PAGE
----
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Tradition Today

Crafting Memory: The Art of Community in Peru

Qarla Quispe Huamani Polleras (Skirts), Lima, Peru, 2017 Synthetic fabric, cotton, paper, plastic. Museum of International Folk Art, IFAF Collection, FA.2017.74.1-6.

The Museum of International Folk Art unveils Crafting Memory: The Art of Community in Peru, an important exhibition of contemporary folk art that expresses political, economic, and environmental ideas and uses memory and heritage to forge the future.

Crafting Memory presents examples of traditional Peruvian weaving, textiles, retablo-making, and silversmithing — reinterpreted for the 21st Century. The exhibition opens Sunday, December 3 and runs through March 10, 2019.

“When we look at folk arts from Peru, we may imagine them springing from traditional life — small communities insulated from a frantic world, where change occurs very slowly and the daily pace is set by agricultural cycles,” says Amy Groleau, Ph.D., MOIFA’s curator of Latin American Folk Art and the curator Crafting Memory. “While this is sometimes the case, it is becoming increasingly rare. In fact, much of today’s Peruvian folk art is emerging from its urban centers.”

“Crafting Memory offers new avenues for thinking about Peruvian folk art for our visitors and scholars alike,” says Khristaan Villela, Ph.D., MOIFA director. “The exhibition exemplifies perfectly the museum’s commitment to reframing the discourse around past and living traditions worldwide.”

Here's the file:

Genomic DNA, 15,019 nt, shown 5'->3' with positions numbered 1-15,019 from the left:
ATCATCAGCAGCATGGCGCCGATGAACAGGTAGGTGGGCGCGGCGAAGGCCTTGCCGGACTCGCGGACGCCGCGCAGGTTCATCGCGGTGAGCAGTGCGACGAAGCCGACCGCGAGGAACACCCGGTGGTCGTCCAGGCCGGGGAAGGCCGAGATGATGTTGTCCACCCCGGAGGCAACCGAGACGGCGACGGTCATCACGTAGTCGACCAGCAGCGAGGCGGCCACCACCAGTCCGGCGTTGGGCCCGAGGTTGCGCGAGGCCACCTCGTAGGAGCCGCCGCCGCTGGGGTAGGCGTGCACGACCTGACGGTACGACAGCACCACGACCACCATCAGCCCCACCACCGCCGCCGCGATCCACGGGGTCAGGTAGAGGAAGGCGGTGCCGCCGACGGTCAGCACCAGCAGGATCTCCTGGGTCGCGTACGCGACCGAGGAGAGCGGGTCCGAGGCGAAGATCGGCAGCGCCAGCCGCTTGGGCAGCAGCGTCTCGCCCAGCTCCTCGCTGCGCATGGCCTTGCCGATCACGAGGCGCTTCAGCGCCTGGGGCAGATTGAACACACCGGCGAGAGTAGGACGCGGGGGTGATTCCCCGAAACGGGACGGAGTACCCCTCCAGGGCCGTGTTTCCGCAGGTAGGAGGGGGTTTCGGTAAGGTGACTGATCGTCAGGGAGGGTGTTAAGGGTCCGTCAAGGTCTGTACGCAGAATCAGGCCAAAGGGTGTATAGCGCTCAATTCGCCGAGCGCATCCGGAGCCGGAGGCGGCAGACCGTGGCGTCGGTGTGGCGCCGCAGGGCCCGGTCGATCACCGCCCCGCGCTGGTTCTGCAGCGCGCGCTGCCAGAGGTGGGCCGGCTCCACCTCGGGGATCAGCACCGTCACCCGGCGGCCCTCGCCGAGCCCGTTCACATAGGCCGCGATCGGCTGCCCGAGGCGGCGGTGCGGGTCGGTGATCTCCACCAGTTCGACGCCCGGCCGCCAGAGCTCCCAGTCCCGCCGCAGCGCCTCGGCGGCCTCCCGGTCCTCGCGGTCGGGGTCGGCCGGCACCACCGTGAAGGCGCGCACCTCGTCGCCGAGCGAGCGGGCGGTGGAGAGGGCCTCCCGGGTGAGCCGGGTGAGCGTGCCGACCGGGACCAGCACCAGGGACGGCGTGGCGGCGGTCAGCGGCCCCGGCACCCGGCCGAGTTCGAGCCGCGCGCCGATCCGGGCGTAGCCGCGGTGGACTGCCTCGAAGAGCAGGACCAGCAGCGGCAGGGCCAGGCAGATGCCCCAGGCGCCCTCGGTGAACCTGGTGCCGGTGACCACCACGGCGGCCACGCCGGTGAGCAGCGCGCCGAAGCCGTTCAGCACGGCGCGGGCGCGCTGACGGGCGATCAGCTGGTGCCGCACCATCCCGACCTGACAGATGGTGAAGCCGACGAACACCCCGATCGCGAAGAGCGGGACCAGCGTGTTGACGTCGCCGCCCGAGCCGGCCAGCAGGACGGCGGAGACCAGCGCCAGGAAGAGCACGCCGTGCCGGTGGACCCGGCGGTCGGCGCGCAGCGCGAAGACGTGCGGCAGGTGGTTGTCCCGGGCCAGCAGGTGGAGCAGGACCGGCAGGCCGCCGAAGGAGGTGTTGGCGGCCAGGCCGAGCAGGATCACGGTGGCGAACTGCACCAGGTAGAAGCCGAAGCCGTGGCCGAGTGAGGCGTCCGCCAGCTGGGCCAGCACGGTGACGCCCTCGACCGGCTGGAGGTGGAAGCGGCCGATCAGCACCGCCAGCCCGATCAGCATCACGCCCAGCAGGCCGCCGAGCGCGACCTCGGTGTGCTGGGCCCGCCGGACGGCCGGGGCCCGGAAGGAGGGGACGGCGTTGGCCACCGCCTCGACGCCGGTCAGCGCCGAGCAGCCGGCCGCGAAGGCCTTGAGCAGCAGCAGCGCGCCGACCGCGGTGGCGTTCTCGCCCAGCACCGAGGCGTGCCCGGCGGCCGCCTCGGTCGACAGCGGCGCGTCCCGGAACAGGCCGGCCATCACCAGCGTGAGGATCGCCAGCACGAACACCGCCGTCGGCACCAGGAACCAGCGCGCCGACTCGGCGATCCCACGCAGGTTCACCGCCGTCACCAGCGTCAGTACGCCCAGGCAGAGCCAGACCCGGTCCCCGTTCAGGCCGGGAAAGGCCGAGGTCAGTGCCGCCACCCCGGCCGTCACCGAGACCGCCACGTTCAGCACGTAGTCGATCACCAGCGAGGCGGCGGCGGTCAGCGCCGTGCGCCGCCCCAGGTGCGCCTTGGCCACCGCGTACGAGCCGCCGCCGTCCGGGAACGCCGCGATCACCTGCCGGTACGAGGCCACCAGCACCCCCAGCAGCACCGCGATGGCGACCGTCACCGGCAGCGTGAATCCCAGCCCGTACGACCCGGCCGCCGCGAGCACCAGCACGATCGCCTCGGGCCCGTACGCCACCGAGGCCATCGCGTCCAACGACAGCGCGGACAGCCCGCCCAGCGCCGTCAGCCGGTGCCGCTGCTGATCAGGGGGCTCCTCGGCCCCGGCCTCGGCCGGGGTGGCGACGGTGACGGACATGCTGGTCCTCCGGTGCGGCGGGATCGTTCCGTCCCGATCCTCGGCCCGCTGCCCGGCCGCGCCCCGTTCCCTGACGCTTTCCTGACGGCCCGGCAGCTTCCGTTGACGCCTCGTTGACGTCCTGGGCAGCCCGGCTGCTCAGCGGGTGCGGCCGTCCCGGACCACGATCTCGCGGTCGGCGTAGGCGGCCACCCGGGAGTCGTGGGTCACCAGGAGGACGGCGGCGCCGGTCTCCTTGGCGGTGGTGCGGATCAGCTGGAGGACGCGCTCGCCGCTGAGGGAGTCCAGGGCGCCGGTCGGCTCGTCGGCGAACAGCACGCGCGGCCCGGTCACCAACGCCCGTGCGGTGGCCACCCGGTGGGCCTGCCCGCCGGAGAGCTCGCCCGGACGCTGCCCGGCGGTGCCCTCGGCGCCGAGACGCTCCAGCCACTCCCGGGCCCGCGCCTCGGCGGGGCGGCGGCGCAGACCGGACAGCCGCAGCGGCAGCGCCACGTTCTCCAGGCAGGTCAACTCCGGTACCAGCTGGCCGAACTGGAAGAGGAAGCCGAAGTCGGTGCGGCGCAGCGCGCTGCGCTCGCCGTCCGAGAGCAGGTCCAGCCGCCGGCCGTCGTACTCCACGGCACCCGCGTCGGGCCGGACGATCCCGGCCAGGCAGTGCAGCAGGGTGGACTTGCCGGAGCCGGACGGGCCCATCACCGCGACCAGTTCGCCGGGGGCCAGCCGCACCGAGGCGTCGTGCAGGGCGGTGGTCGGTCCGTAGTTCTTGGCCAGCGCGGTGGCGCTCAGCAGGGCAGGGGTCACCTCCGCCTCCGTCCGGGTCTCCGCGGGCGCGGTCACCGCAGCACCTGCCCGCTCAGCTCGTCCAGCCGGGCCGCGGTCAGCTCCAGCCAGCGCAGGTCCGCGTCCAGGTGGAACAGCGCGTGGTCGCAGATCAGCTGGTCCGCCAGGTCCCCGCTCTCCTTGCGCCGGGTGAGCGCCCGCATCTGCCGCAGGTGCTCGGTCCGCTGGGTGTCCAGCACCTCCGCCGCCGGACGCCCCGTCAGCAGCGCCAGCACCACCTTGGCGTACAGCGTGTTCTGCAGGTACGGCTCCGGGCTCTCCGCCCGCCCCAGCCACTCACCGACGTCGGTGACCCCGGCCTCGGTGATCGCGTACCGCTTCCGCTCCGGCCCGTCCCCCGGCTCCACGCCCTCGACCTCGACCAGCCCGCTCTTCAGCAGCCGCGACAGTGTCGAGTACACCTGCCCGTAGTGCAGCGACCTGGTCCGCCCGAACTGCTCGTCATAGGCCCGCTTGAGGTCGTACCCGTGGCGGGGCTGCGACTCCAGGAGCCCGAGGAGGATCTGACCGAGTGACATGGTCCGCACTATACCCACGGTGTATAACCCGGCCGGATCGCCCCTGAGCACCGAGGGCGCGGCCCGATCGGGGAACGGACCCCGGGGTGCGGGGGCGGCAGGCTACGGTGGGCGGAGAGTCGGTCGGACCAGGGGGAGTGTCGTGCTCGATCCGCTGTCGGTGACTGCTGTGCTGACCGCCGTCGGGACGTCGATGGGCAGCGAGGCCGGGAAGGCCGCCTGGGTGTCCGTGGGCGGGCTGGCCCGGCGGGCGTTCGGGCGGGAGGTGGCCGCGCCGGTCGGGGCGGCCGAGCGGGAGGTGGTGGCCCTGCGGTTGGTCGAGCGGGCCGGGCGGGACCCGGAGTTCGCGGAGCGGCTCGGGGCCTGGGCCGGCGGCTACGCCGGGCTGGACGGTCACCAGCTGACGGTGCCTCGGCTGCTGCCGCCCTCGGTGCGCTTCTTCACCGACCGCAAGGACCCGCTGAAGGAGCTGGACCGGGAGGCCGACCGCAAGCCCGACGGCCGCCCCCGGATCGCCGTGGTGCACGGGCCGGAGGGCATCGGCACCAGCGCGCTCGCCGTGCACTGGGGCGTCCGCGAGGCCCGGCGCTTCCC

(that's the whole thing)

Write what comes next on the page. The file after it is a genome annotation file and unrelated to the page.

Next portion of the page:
Some of the works on view address Peru’s “time of violence,” the two decades (1980–2000) that saw the armed conflict between the Maoist revolutionary movement Sendero Luminoso (Shining Path) and the government’s military forces. While it considers a legacy of violence, Crafting Memory expresses hopefulness via the living folk art traditions that focus not on yesterday’s problems, but on today’s solutions.

The exhibit combines recent works with historic examples from MOIFA’s collection. It includes folk art from urban centers such as Lima — including contemporary adaptations of familiar articles of Peruvian clothing such as the pollera (Andean gathered skirt) and the chullo (men’s traditional knit hat with pom-poms and ear flaps) that marry traditional attire with contemporary fashion or sculpture.

“What’s exciting is that this exhibition demonstrates the ways in which people have used folk arts to overcome adversity and strengthen community,” says Groleau. “Crafting Memory examines how the arts bring people together by making their shared stories and memories tangible.”

The Museum of International Folk Art is open Tuesday-Sunday 10:00 a.m.–5:00 p.m. Admission $7 for New Mexico residents with ID. $12 for non-residents, free for children 6 and under. The first Sunday of each month is free for New Mexico residents with ID. Wednesdays are free for New Mexico resident seniors (60+) with ID.

The Museum of International Folk Art encourages educational class tours with or without a docent. For the past 25 years, MOIFA has served many Santa Fe public schools with Folk Art to Go!

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